"The consumer . . . must be kept from discovering that, in the food industry -- as in any other industry -- the overriding concerns are not quality and health but volume and price. For decades now the entire industrial food economy, from the large farms and feedlots to the chains of fast-food restaurants and supermarkets, has been obsessed with volume. It has relentlessly increased scale in order to increase volume in order (presumably) to reduce costs. But, as scale increases, diversity declines; as diversity declines, so does health; as health declines, the dependence on drugs and chemicals necessarily increases. As capital replaces labor, it does so by substituting machines, drugs, and chemicals for human workers and for the natural health and fertility of the soil. The food is produced by any means or any shortcuts that will increase profits. And the business of the cosmeticians of advertising is to persuade the consumer that food so produced is good, tasty, healthful, and a guarantee of marital fidelity and long life."
This now classic indictment still remains a cogent one. Yet is there anything more fundamentally American than the ruthless pursuit of profits, except, perhaps, the just and angry condemnation of that pursuit?
There are other "social" pieces in American Food Cooking. Anthony Bourdain recalls the Culinary Institute of America as a kind of Parris Island for future chefs. Betty Fussell describes competitive dinner parties among academics. Nora Ephron attacks "the food establishment." Perhaps the most striking essay in a book full of striking essays is Judith Moore's lyrical "Adultery," in which the author recalls the fabulous dishes she cooked up for her family because she was so deliriously, ecstatically happy in a secret love affair.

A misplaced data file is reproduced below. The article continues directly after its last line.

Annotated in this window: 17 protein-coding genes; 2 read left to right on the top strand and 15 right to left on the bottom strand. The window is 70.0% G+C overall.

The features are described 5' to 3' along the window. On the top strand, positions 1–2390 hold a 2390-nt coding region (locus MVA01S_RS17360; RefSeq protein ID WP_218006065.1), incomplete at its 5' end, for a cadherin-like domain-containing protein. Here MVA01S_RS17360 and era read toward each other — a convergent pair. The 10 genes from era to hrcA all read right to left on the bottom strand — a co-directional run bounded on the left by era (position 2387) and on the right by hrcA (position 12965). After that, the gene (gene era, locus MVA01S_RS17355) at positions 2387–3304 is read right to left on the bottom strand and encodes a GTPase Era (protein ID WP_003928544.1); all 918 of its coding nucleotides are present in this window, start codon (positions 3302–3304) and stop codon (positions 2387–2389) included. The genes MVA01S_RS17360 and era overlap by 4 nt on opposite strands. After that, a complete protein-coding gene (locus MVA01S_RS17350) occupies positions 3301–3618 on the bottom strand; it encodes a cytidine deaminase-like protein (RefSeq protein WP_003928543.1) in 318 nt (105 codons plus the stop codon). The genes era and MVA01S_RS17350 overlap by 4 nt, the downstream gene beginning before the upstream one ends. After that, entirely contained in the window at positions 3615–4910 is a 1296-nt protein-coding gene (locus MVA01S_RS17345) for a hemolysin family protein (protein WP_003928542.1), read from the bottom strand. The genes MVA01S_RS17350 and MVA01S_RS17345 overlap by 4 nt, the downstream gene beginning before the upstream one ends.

Good food and happiness -- this is why we dine with loved ones rather than simply swallow a pill packed with all our required nutrients. Back in the late 1930s, Joseph Mitchell visited a ramshackle terrapin farm near Savannah and was invited to lunch by his hosts. He sat down to diamondback terrapin stew on the back porch of an old dance pavilion:
"The meat came off the terrapins' tiny bones with a touch of the spoon, and it tasted like baby mushrooms. I had a second and a third helping. The day was clear and cool, and sitting there, drinking dry sherry and eating terrapin, I looked at the scarlet leaves on the sweet gums and swamp maples on the riverbank, and at the sandpipers running stiff-legged on the sand, and at the people sitting in the sun on the decks of the yachts anchored in the Skidaway, and I decided that I was about as happy as a human can be in the autumn of 1939. After the stew we had croquettes made of crabmeat and a salad of little Georgia shrimp. Then we had some Carolina whiting that had been pulled out of the Atlantic at the mouth of the Skidaway early that morning. With the sweet, tender whiting, we had butter beans and ears of late corn that were jerked off the stalk only a few minutes before they were dropped in the pot. We began eating at one o'clock; at four we had coffee."
I won't say there are pages better than this in American Food Writing, but there are plenty that come close. Yes, to write about food is to write about the pursuit of happiness. As H.L. Mencken observed: "He who improves the eating of a great people is quite as worthy of honor as he who improves their roads, their piety, their sex life or their safety. He does something that benefits every one, and the fruits of his benefaction live on long after he has passed from this life."
Which reminds me: It being Mother's Day, I'd better start thinking about something special for dinner. Now where is that can-opener? ·
Michael Dirda can be reached at firstname.lastname@example.org.